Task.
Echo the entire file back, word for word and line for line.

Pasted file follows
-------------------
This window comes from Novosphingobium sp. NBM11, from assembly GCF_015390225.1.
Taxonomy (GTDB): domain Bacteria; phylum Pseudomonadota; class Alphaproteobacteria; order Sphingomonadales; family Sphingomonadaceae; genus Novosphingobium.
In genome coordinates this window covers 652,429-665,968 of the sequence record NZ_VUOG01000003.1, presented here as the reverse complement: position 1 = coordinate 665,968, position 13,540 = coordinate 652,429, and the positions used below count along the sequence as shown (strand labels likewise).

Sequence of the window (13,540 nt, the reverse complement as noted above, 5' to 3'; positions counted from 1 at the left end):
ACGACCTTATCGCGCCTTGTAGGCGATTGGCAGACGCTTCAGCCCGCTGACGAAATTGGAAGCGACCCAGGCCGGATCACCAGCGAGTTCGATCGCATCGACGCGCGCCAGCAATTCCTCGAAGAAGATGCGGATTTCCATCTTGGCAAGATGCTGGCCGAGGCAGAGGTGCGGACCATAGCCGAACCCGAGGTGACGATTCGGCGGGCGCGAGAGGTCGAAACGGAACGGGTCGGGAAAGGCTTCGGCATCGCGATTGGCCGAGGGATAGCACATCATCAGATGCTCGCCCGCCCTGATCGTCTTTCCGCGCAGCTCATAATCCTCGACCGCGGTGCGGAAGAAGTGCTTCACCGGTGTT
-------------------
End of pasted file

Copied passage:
This window comes from Novosphingobium sp. NBM11, from assembly GCF_015390225.1.
Taxonomy (GTDB): domain Bacteria; phylum Pseudomonadota; class Alphaproteobacteria; order Sphingomonadales; family Sphingomonadaceae; genus Novosphingobium.
In genome coordinates this window covers 652,429-665,968 of the sequence record NZ_VUOG01000003.1, presented here as the reverse complement: position 1 = coordinate 665,968, position 13,540 = coordinate 652,429, and the positions used below count along the sequence as shown (strand labels likewise).

Sequence of the window (13,540 nt, the reverse complement as noted above, 5' to 3'; positions counted from 1 at the left end):
ACGACCTTATCGCGCCTTGTAGGCGATTGGCAGACGCTTCAGCCCGCTGACGAAATTGGAAGCGACCCAGGCCGGATCACCAGCGAGTTCGATCGCATCGACGCGCGCCAGCAATTCCTCGAAGAAGATGCGGATTTCCATCTTGGCAAGATGCTGGCCGAGGCAGAGGTGCGGACCATAGCCGAACCCGAGGTGACGATTCGGCGGGCGCGAGAGGTCGAAACGGAACGGGTCGGGAAAGGCTTCGGCATCGCGATTGGCCGAGGGATAGCACATCATCAGATGCTCGCCCGCCCTGATCGTCTTTCCGCGCAGCTCATAATCCTCGACCGCGGTGCGGAAGAAGTGCTTCACCGGTGTT